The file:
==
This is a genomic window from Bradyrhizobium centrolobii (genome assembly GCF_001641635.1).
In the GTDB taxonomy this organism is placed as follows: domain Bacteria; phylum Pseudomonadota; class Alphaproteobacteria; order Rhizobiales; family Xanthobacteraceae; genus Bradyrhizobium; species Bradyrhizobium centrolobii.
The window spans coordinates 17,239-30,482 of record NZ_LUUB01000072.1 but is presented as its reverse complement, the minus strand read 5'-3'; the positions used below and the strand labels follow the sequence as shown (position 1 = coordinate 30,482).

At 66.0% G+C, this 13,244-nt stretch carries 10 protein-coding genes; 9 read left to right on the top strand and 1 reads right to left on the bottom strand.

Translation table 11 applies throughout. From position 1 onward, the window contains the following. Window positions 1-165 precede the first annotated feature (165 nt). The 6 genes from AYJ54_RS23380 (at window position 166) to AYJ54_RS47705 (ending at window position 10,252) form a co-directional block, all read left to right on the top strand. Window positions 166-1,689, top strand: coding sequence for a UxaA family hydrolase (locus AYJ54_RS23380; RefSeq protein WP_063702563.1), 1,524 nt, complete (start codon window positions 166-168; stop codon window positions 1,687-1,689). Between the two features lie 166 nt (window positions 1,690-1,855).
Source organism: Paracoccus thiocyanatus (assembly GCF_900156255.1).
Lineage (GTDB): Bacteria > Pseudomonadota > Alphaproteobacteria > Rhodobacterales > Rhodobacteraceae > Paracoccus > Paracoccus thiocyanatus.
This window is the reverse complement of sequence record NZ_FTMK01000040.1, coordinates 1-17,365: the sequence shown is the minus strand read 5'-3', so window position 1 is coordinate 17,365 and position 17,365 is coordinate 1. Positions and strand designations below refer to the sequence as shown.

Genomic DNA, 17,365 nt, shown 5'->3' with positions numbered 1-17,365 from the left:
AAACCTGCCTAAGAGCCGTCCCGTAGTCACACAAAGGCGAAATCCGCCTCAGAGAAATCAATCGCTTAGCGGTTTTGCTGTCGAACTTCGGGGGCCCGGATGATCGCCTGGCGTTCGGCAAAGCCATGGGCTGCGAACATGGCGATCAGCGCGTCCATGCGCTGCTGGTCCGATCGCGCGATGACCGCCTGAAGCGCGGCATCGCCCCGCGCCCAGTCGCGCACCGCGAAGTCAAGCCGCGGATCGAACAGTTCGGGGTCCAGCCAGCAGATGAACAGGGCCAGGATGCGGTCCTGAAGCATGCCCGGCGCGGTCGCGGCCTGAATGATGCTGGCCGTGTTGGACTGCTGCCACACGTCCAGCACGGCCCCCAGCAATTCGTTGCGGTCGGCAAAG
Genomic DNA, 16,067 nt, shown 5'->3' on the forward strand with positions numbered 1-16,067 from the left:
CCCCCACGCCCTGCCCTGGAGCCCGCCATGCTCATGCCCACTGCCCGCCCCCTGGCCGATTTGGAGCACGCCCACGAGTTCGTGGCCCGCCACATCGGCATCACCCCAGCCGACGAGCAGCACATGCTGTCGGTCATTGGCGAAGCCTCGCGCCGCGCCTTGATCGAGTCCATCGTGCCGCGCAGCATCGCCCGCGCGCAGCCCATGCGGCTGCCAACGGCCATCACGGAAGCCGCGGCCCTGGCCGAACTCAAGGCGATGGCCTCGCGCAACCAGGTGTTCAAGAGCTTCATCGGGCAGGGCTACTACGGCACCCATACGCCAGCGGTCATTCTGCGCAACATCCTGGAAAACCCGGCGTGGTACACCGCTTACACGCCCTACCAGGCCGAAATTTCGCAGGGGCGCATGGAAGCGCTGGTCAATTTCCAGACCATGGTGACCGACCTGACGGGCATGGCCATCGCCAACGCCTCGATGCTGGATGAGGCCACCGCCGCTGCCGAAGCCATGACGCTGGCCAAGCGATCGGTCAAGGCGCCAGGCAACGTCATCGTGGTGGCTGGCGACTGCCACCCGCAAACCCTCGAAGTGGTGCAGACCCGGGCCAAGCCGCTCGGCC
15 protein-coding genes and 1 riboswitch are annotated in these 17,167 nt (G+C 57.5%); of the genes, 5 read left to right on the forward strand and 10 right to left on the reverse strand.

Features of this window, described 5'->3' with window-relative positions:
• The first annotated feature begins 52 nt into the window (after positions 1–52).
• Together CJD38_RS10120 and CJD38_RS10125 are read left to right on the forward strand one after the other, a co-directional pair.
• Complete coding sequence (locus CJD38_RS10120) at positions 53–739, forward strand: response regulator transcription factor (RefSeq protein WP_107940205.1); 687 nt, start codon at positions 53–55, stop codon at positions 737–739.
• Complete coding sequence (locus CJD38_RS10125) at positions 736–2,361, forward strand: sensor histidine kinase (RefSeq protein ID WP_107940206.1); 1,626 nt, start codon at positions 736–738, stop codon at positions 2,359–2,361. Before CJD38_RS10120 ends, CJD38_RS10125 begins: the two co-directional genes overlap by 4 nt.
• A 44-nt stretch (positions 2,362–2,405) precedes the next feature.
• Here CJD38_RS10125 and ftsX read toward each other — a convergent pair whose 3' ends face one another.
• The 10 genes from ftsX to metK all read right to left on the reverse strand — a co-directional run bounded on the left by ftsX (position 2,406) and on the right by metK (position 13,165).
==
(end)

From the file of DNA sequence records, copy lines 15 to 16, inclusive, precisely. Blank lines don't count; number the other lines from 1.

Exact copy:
• The first annotated feature begins 52 nt into the window (after positions 1–52).
• Together CJD38_RS10120 and CJD38_RS10125 are read left to right on the forward strand one after the other, a co-directional pair.